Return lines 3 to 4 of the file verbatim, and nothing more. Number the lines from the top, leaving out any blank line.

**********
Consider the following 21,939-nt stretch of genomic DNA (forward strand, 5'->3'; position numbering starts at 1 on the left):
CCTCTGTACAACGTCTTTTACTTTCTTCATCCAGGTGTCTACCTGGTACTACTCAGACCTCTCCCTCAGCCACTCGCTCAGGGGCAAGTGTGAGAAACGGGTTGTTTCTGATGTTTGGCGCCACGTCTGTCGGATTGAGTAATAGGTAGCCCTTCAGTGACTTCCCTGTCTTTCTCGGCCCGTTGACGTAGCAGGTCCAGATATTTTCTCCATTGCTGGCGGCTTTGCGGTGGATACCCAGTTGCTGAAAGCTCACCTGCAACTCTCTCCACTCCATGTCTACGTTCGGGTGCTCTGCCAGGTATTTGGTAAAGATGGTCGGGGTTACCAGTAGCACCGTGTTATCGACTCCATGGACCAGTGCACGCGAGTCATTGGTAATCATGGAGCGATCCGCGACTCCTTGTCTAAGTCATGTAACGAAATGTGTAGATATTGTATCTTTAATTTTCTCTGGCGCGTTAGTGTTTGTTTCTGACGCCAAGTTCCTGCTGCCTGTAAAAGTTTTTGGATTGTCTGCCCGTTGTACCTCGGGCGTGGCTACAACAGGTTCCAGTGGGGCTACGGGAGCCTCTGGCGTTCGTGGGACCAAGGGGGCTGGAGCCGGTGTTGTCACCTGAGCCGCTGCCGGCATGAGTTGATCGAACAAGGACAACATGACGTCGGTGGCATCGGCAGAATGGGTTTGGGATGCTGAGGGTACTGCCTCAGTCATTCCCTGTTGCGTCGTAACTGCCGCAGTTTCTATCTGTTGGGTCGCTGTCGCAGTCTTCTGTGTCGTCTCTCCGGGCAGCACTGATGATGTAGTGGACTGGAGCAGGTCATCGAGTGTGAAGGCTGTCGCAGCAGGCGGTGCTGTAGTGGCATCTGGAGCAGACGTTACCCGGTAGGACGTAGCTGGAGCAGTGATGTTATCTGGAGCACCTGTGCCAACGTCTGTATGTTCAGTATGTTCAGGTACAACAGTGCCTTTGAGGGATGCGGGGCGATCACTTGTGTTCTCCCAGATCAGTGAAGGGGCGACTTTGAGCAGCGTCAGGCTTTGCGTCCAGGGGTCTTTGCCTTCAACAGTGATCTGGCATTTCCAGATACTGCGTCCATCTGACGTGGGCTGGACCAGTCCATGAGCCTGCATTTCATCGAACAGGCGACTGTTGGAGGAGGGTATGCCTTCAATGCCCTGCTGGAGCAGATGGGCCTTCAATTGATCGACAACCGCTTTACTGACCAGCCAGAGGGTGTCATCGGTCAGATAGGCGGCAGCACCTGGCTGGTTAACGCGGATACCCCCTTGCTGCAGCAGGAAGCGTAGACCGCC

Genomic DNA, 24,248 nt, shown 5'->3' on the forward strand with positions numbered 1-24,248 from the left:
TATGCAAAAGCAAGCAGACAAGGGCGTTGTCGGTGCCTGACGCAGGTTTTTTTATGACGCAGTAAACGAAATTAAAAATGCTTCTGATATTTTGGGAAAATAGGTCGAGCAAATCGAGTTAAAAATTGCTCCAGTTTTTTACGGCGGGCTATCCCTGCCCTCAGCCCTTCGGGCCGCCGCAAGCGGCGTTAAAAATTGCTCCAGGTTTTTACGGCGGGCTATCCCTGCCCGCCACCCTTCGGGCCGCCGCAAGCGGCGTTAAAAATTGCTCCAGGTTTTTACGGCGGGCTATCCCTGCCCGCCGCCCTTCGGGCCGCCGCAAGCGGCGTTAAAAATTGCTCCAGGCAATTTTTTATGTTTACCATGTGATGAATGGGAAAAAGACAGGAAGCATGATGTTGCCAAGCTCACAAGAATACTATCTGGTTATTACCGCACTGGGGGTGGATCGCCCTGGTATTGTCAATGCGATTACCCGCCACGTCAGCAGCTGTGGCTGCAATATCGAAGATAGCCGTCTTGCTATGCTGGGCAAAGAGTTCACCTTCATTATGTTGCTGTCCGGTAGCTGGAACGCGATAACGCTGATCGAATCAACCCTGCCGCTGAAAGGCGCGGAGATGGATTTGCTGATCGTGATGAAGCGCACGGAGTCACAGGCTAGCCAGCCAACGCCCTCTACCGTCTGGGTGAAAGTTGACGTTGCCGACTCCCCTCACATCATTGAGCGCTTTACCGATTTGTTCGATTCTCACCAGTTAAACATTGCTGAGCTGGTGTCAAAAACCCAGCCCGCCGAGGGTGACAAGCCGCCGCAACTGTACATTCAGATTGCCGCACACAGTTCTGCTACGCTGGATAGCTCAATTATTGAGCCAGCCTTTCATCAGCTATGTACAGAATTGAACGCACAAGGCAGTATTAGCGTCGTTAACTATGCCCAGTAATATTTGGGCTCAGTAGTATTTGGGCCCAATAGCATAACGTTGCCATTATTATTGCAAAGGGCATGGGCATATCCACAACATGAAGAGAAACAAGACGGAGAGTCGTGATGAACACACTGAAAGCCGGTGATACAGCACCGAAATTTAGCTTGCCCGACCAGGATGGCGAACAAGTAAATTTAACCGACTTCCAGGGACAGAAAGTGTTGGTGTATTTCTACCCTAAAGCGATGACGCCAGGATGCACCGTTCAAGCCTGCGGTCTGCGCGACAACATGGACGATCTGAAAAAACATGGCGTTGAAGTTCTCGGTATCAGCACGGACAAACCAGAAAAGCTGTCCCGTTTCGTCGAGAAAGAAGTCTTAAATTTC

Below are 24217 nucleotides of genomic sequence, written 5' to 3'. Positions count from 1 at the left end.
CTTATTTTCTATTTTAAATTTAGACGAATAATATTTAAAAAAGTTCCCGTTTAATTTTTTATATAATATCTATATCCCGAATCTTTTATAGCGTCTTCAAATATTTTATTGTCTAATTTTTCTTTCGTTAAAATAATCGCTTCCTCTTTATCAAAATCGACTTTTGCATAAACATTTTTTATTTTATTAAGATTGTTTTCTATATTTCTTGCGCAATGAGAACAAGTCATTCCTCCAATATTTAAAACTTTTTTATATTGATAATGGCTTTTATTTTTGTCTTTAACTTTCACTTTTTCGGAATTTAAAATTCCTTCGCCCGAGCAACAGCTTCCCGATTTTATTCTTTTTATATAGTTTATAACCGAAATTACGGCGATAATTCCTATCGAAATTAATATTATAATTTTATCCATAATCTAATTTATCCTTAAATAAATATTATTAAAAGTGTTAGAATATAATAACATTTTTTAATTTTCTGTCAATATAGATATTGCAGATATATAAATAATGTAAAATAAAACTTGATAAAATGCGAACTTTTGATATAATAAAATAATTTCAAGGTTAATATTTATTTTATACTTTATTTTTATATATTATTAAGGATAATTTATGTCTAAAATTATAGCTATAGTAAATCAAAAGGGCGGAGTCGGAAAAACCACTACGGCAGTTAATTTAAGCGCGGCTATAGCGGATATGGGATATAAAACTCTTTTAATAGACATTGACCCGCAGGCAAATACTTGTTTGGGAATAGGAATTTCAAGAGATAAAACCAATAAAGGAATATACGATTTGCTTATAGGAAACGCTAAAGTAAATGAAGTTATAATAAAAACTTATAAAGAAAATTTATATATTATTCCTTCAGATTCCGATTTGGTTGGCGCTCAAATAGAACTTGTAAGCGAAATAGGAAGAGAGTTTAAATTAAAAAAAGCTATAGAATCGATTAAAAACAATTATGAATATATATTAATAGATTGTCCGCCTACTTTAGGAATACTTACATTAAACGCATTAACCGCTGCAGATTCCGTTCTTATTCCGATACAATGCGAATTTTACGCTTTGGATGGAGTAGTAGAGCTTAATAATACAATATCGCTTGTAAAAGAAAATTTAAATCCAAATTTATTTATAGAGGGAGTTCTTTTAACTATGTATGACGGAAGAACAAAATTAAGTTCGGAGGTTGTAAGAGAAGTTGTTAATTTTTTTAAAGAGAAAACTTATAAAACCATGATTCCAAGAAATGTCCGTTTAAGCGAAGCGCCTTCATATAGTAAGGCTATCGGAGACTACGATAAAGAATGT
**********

Genomic DNA, 24,248 nt, shown 5'->3' on the forward strand with positions numbered 1-24,248 from the left:
TATGCAAAAGCAAGCAGACAAGGGCGTTGTCGGTGCCTGACGCAGGTTTTTTTATGACGCAGTAAACGAAATTAAAAATGCTTCTGATATTTTGGGAAAATAGGTCGAGCAAATCGAGTTAAAAATTGCTCCAGTTTTTTACGGCGGGCTATCCCTGCCCTCAGCCCTTCGGGCCGCCGCAAGCGGCGTTAAAAATTGCTCCAGGTTTTTACGGCGGGCTATCCCTGCCCGCCACCCTTCGGGCCGCCGCAAGCGGCGTTAAAAATTGCTCCAGGTTTTTACGGCGGGCTATCCCTGCCCGCCGCCCTTCGGGCCGCCGCAAGCGGCGTTAAAAATTGCTCCAGGCAATTTTTTATGTTTACCATGTGATGAATGGGAAAAAGACAGGAAGCATGATGTTGCCAAGCTCACAAGAATACTATCTGGTTATTACCGCACTGGGGGTGGATCGCCCTGGTATTGTCAATGCGATTACCCGCCACGTCAGCAGCTGTGGCTGCAATATCGAAGATAGCCGTCTTGCTATGCTGGGCAAAGAGTTCACCTTCATTATGTTGCTGTCCGGTAGCTGGAACGCGATAACGCTGATCGAATCAACCCTGCCGCTGAAAGGCGCGGAGATGGATTTGCTGATCGTGATGAAGCGCACGGAGTCACAGGCTAGCCAGCCAACGCCCTCTACCGTCTGGGTGAAAGTTGACGTTGCCGACTCCCCTCACATCATTGAGCGCTTTACCGATTTGTTCGATTCTCACCAGTTAAACATTGCTGAGCTGGTGTCAAAAACCCAGCCCGCCGAGGGTGACAAGCCGCCGCAACTGTACATTCAGATTGCCGCACACAGTTCTGCTACGCTGGATAGCTCAATTATTGAGCCAGCCTTTCATCAGCTATGTACAGAATTGAACGCACAAGGCAGTATTAGCGTCGTTAACTATGCCCAGTAATATTTGGGCTCAGTAGTATTTGGGCCCAATAGCATAACGTTGCCATTATTATTGCAAAGGGCATGGGCATATCCACAACATGAAGAGAAACAAGACGGAGAGTCGTGATGAACACACTGAAAGCCGGTGATACAGCACCGAAATTTAGCTTGCCCGACCAGGATGGCGAACAAGTAAATTTAACCGACTTCCAGGGACAGAAAGTGTTGGTGTATTTCTACCCTAAAGCGATGACGCCAGGATGCACCGTTCAAGCCTGCGGTCTGCGCGACAACATGGACGATCTGAAAAAACATGGCGTTGAAGTTCTCGGTATCAGCACGGACAAACCAGAAAAGCTGTCCCGTTTCGTCGAGAAAGAAGTCTTAAATTTC